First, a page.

Medical Injustice Annotated Media Gallery

Media from “Introduction to Medical Injustice”

1. The photograph below shows the panel of Mitchell David Mucha which can be found at  Aids Memorial Quilt. The panel is memorialized Mitchell David Mucha, a doctor who passed away in 1985. The primary colors for this panel are pinkish/peach, black and beige. Stitched in are items that symbolize Mucha’s work. A stethoscope stitched onto the side made of black and silver and a doctors bag made of black and white.

The full Panel #713

2. The newspaper article shows the statistics from 1986-1988. It talks about how the death rates for women rose by 75% in 1989. It was important for my essay to show how many new cases there were as well as how many people that died. As well as the impact it on had.


AIDS Deaths Of Women Jump 75%

Media from “Children”

1. Newspaper article from Georgia State University Archives. The newspaper talks about how children were given AZT for the first time since it was discovered. It’s important because AZT was the treatment which everyone was desperate for. It was supposed to help cure people of AIDS/HIV. But AZT was expensive for people without Medicaid; some families couldn’t afford it. There has been no therapy for hundreds of children with AIDS; the AZT is the first thing that children had gotten that could help prolong their lives.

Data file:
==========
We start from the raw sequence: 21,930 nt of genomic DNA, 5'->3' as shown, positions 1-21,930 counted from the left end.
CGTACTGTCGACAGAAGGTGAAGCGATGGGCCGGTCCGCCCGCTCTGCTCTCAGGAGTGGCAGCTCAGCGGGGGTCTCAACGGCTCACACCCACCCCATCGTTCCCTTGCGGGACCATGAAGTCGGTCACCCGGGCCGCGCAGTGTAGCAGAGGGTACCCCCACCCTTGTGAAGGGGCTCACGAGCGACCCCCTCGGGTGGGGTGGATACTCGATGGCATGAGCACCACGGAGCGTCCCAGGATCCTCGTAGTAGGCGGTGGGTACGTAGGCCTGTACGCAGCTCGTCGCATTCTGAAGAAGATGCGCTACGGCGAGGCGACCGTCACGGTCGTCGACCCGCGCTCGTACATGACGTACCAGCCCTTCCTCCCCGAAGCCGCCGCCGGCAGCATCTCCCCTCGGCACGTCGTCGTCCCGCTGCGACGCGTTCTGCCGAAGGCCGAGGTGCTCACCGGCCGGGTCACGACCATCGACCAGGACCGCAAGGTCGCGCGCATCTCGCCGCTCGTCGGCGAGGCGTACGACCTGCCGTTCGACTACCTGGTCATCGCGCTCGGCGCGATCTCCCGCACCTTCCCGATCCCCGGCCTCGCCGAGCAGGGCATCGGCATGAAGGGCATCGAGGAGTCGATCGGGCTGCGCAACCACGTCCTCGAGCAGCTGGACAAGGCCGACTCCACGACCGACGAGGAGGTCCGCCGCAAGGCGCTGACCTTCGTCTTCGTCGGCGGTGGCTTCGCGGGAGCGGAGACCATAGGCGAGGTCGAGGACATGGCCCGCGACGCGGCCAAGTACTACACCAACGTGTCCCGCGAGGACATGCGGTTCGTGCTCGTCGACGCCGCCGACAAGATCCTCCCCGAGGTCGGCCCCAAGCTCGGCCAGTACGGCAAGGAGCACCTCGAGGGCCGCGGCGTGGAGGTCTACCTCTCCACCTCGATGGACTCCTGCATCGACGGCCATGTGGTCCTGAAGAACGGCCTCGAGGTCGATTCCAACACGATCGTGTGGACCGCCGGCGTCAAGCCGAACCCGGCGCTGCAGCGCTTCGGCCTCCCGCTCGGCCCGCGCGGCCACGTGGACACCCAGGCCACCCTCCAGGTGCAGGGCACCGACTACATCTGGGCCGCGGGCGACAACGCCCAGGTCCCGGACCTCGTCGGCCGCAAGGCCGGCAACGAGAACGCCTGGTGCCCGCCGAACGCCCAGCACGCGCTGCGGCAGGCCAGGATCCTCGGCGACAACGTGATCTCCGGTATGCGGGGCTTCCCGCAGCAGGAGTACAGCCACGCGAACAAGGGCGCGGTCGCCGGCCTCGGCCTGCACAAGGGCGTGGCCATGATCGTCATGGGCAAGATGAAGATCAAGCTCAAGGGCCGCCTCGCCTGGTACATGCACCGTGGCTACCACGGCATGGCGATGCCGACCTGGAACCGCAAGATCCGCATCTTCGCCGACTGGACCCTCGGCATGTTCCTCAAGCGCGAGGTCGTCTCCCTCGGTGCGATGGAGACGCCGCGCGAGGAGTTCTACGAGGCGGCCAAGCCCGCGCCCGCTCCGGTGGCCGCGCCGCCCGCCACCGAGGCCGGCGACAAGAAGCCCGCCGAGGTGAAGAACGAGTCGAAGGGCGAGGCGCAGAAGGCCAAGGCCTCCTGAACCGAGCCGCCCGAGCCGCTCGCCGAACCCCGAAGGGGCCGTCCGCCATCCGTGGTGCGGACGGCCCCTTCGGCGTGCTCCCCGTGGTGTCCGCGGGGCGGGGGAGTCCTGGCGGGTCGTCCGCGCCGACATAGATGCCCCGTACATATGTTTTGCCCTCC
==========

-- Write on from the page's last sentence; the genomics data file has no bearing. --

AIDS Children To Be Given AZT For First Time


2. Cries of fear and outrage dramatize NY fight against AIDS in the young is another newspaper article from the Georgia State University Archives. The article talks about the kind of treatment that children were given instead of AZT which was placebo. It states that children shouldn’t have been given a placebo and instead should receive innocuous fluid. This is important because it shows that children were one of he few social groups given the less care.

Cries of fear and outrage dramatize N.Y. fight against AIDS in the young found


Media from “Women”

1. The newspaper article found at the Georgia State University Archives talks about the struggles of women during the 1980s. In chapter 2 it talks about how women with AIDS are often misdiagnosed, deprived of medication denied disability and dying because the federal did not include the infections they had a deadly disease. It also talks about how women were given a proper diagnosis which meant that doctors were unsure of what was wrong with them. If a formal diagnosis isn’t given, then they are denied multiple benefits such as Social security benefits. Access to clinical drug tests, public health services which include free supplies of AZT. The CDC made it harder to give women a formal diagnosis because of their refusal to change he definition of AIDS.

Women with AIDS often undiagnosed, activists say


Media from “Minorities”

1. Hiding From A Killer, located at Georgia State University Archives. The photo was used in Chapter 4 which talked about the problems of minorities. Such as how they believed that AIDS was a “white people” thing only and it wasn’t possible for them to catch it too.

Hiding From A Killer page 1

2. The third page of Hiding From A Killer continues the talk about the struggles of minorities in chapter 4. The third page talks about how hard it is for minorities to get help. AIDS patients would only receive about $225 a month from benefits and Medicaid pays for all medical expenses, but because a large number of minorities didn’t know how to apply, they never got these benefits. Patients were also in denial and paranoid about AIDS.

Hiding From A Killer page 3